All four guns were simple to load, fire, and operate. And they proved to be 100-percent reliable–not a single failure to fire, eject, feed, or cycle out of the hundreds of rounds fired. That such reliability seems the norm today speaks volumes about the quality of manufacture. I should also point out that while the four guns had three different trigger mechanisms (DA revolver, DA/SA pistol, and Safe Action pistol) no mechanism provided any real advantage. I figured the score fired with each handgun: S&W Model 10: 147; Ruger GP100: 137; Beretta 92: 142; Glock 22: 132. The difference between the four handguns was minimal, but it should be noted that the two softest recoiling handguns–the Beretta and the S&W–provided the highest scores.
After completing these exercises, I had a better idea of each handgun’s strong and weak points. The Glock has good recoil control and simplicity of operation, but a set of coarse sights hindered accurate shooting beyond 15 yards. The Ruger GP100 had very good sights and a rather decent DA trigger. Its negatives centered around the heavy recoil of the .357 cartridge, which greatly hindered rapid fire.
I enjoyed shooting the Beretta 92. It has good sights, light recoil, and a very decent trigger. Unlike some of the breed’s critics, I had no trouble transitioning from DA to SA trigger pulls, but the grip was large and the trigger reach was rather long, both of which could be problematic for shooters with small hands. What can I say about the S&W Model 10? It’s a classic, and the newest version was the best handling of the lot. I was impressed with the DA trigger, and the sights were easy to use. Recoil was very easy, which helped the Model 10 win in the scoring department. But as with the Ruger, the Model 10 was hindered by low cartridge capacity and slow reloading.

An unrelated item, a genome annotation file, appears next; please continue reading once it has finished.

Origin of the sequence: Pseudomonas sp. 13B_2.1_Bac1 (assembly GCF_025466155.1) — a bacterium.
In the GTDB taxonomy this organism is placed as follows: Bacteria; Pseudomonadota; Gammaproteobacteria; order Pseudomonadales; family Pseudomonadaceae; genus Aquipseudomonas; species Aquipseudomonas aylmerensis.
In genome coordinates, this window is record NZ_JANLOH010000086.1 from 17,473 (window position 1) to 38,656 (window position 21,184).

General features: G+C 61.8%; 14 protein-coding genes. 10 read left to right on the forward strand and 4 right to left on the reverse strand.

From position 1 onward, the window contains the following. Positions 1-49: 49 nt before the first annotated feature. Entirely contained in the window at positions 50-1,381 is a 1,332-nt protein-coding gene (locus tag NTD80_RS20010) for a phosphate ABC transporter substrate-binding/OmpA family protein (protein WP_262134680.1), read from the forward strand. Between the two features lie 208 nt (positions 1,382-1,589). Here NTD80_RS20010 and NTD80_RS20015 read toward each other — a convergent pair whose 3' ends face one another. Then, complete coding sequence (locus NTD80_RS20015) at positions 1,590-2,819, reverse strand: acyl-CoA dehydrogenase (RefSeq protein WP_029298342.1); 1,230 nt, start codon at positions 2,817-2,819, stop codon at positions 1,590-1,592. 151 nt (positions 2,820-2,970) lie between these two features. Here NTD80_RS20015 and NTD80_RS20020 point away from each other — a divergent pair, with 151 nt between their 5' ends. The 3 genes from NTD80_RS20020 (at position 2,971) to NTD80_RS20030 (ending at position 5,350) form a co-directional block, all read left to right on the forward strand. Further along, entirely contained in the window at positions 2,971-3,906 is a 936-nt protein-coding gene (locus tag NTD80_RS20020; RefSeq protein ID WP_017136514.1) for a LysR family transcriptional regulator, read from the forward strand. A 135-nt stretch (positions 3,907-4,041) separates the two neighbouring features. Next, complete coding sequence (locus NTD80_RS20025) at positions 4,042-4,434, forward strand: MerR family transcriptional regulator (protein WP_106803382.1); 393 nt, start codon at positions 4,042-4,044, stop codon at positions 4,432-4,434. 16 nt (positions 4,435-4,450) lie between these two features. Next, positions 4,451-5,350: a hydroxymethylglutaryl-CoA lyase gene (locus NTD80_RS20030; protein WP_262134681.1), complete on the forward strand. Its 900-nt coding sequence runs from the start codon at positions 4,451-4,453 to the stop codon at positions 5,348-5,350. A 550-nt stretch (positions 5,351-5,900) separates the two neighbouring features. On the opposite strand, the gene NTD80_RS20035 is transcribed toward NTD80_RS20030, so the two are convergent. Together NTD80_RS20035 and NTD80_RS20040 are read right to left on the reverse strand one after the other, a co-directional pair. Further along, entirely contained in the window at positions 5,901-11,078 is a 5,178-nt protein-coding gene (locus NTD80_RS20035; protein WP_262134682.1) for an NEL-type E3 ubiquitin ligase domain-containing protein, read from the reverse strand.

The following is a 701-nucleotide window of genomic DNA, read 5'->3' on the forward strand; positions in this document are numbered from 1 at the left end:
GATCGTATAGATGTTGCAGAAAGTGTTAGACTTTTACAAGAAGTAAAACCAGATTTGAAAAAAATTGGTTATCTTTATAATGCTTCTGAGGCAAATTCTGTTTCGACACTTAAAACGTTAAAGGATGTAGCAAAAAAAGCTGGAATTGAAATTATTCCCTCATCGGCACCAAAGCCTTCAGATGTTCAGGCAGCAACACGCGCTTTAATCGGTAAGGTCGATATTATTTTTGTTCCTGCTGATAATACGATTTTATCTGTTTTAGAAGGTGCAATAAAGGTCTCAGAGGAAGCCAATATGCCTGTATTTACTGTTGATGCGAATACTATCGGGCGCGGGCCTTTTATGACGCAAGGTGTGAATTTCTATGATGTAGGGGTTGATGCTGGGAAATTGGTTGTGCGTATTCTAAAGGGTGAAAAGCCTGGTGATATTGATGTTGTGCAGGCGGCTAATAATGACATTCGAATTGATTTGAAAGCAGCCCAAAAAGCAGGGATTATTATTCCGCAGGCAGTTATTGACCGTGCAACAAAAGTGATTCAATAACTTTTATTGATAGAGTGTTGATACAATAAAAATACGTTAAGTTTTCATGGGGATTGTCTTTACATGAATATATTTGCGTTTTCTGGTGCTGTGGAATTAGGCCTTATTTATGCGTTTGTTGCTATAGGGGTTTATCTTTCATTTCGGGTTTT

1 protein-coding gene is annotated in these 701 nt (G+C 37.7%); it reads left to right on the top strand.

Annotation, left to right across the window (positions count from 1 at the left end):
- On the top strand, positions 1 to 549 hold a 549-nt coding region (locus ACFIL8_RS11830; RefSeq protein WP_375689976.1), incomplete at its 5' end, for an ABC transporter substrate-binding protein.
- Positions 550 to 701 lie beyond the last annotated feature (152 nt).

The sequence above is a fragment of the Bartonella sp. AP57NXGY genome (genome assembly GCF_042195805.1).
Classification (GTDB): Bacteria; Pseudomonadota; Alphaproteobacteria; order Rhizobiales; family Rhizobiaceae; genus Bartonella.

One Final Consideration
Finally, to see if these full-sized handguns qualified for concealed carry, I donned the lightweight vest I normally wear in warm weather and had my photographer examine me for “signature” as I stood, bent, and leaned in various poses. With the proper holsters they could be carried completely concealed. Over the next month I wore each handgun/holster combination for a week.
While all four would have served for concealed carry, I must confess–and this is a purely personal observation–that the size and weight of some of them became problematic after several hours. In general the lighter the gun, the better suited I found it and have to admit that the Ruger GP100 and the Beretta 92 (when loaded with a high-capacity magazine) were a bit of a burden. For regular concealed carry my choices would have been either the S&W Model 10 (which, in this role, would benefit greatly from a smaller set of grips) or the Glock 22.
After evaluating these four handguns, I find it no easier to declare a winner than I did before I started the process. Any of them would be an excellent choice as a defensive handgun. Obviously, depending on a number of variables, under certain circumstances some would be better choices than others. While I was able to shoot the Model 10 more accurately than the others, the Glock 22 was the most comfortable to carry concealed. The Beretta’s sights and grip shape were aids in shooting comfort, but the GP100’s .357 Magnum chambering turned in the most downrange power. This test confirms what responsible shooters have been saying for a long time. Determining which type of gun is best is an individual exercise. Each shooter needs to put each type of handgun through his own range test to find out which gives him the optimum combination of firepower (the number of possible shots) and accuracy. Hopefully my experiences will provide a starting point from which you can begin your own evaluation.